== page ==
Does the mythical “Griffin” creature possess distinctiveness? Or is there a likelihood of confusion between the lion’s bird and a winged bull invented by an Austrian? The Court of Justice of the European Union overturns the decision of two EUIPO instances in a dispute over figurative trademarks.
In 2012 the Austrian Johan Graf registered his “winged bull” or “Taurophon” figurative mark at the European Intellectual Property Office (EUIPO). Short time later, the hotel company Marriot Worldwide Corp. demanded that Mr Graf’s trademark be declared invalid. In the UK Marriot is since 2010 the owner of the rights to a very similar figurative mark, which illustrates the mythical figure of the “Griffin”. Both trademarks were registered for the Nice Class 43 “Services for the provision of food and beverages”.
EUIPO sees figurative trademark as valid
The request for the cancellation of the mark was first rejected by the Cancellation Division and the Fourth Board of Appeal of the EUIPO. In a statement both instances argued that the two marks are visually completely different and can not be compared phonetically. Thus it was not necessary to judge whether the mythological figure of the griffin, which has the body of a lion and the head of an eagle, has a distinctive charackter.
Marriot then appealed to the Court of Justice of the European Union (CJEU) against the decision of the EUIPO. The Americans argued that customers perceive both trademarks as a whole and do not analyze the details of the figurative marks. And in the overall perception, the similarities prevail: Both figurative marks show the black silhouette of a mythical creature in profile on a white background. In addition, both creatures consist of a lion-like body with a curved tail and similarly proportioned wings. Therefore both figurative marks are similar to a very high degree.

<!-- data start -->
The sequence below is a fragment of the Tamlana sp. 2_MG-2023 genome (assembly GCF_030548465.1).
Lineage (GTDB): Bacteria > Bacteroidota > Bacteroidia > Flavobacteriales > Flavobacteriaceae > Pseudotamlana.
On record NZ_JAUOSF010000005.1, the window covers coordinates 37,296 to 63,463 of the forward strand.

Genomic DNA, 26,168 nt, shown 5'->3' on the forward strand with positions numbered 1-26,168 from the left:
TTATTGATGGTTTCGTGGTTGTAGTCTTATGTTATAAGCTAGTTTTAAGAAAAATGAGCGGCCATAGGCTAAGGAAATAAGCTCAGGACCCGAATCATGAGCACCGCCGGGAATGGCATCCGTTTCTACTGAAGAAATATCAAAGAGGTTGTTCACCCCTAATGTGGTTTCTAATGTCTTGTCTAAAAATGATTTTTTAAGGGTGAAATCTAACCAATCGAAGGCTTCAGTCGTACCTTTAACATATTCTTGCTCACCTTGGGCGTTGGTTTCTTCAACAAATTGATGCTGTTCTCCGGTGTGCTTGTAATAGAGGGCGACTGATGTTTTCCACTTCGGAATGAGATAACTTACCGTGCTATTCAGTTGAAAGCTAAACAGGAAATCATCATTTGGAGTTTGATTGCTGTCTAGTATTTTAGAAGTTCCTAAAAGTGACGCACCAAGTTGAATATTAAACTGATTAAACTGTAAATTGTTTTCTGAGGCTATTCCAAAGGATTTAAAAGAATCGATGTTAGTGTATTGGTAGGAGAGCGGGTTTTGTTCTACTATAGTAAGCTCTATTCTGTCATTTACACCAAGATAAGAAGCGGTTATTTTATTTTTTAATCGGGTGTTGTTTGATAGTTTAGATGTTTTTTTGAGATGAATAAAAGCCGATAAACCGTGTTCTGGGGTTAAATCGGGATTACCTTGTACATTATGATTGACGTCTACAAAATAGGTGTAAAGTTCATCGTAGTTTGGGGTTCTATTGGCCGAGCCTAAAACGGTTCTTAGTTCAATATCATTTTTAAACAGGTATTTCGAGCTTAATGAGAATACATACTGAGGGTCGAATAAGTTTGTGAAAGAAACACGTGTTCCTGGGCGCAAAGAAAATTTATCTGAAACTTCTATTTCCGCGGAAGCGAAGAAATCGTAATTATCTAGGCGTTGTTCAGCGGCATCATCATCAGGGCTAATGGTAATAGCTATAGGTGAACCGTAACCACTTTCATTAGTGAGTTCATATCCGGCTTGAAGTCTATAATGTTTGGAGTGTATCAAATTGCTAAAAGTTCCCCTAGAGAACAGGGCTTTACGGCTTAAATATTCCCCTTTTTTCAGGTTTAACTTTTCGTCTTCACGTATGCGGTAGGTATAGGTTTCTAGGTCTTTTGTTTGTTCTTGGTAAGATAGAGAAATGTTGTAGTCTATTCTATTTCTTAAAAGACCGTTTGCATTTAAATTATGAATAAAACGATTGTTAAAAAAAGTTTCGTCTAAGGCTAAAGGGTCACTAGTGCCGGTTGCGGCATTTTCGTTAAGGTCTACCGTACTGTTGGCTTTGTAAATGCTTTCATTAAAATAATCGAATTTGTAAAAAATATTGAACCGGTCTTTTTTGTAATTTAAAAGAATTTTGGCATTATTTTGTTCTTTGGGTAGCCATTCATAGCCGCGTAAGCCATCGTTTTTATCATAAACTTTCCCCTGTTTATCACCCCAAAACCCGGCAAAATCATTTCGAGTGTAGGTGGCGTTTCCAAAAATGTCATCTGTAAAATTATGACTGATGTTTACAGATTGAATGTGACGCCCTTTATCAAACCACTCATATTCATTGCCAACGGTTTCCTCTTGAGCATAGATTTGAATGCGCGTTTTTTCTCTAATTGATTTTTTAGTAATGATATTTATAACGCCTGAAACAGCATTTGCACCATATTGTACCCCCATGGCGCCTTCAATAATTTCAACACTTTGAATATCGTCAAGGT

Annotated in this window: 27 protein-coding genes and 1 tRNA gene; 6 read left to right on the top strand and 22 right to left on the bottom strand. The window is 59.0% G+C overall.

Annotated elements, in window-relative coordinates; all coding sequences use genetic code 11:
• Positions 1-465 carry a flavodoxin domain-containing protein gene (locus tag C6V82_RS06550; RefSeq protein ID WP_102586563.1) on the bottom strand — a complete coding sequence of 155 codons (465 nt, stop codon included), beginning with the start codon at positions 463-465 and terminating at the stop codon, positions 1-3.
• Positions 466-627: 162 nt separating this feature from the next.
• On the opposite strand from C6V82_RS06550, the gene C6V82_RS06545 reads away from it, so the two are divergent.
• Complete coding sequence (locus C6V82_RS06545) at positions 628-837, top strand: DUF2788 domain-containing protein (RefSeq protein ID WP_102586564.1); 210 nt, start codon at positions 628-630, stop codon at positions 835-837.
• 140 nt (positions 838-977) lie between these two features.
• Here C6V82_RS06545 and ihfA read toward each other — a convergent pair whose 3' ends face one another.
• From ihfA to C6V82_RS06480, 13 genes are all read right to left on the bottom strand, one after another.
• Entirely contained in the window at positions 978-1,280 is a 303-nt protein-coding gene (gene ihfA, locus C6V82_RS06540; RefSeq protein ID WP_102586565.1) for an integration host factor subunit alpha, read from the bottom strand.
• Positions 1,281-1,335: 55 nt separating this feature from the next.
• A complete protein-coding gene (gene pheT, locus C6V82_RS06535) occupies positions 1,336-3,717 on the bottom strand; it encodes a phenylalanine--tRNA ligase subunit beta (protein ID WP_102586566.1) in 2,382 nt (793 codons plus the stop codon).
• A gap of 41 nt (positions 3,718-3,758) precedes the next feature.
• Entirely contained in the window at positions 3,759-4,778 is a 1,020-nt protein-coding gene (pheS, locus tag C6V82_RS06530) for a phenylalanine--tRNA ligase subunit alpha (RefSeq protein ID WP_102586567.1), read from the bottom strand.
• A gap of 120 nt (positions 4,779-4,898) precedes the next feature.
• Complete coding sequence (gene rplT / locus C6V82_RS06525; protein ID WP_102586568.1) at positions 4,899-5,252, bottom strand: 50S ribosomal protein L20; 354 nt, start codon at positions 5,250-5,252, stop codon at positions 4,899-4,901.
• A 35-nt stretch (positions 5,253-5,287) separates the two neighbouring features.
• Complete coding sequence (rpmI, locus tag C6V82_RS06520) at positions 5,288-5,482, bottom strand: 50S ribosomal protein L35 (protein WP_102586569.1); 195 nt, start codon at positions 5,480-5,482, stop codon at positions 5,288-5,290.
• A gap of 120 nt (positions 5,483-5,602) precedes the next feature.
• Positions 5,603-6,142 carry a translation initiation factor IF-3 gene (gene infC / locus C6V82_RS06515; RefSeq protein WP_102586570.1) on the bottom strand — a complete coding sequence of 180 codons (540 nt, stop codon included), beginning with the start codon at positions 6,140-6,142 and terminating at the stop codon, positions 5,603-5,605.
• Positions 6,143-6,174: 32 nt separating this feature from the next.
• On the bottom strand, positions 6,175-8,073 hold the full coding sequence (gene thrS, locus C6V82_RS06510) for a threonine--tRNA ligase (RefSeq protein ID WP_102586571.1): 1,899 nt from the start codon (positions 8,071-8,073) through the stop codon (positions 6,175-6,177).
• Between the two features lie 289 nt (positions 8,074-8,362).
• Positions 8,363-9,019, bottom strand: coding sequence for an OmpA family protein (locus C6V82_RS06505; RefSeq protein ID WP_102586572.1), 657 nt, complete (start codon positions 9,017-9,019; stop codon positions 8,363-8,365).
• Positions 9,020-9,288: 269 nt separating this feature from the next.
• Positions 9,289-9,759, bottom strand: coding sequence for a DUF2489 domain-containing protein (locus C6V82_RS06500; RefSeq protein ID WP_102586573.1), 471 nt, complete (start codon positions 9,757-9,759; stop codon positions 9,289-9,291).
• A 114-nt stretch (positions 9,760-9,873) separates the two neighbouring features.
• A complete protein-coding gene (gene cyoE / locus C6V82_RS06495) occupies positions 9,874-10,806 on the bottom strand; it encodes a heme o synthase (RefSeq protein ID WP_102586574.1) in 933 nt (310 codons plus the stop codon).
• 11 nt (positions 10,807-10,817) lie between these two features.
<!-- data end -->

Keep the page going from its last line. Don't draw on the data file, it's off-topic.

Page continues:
Mr Graf, the proprietor of the contested mark, points out that his creature is a self-invented ‘taurophone’ which, in contrast to the Griffin, has the head of a bull. In his opinion consumers would first perceive the head of the beings and thus recognize a difference between the two trademarks.
CJEU overturns EUIPO decision
In its judgment the CJEU first addresses the open question of whether the figure of the griffin has distinctiveness for relevant consumer groups. The CJEU comes to the following conclusion: It is not clear that consumers immediately recognize in a figure with a lion’s body and an eagle’s head the mythical nature of the griffin. So the visual similarities, which are except for the heads clearly exists, can not be neglected in the overall impression of the two figurative marks.
The CJEU concludes that both marks are similar at least to a low degree and therefore contradicting the assessment of the Cancellation Division and the Fourth Board of Appeal of EUIPO. The case is now being referred back to the Board of Appeal, which must reassess the similarity and likelihood of confusion between the two marks.
That the CJEU contradicts both EUIPO instances in a case is not very common. In the case of “Griffin” against “Taurophon”, the Cancellation Division and the Fourth Board of Appeal may decided too fast.
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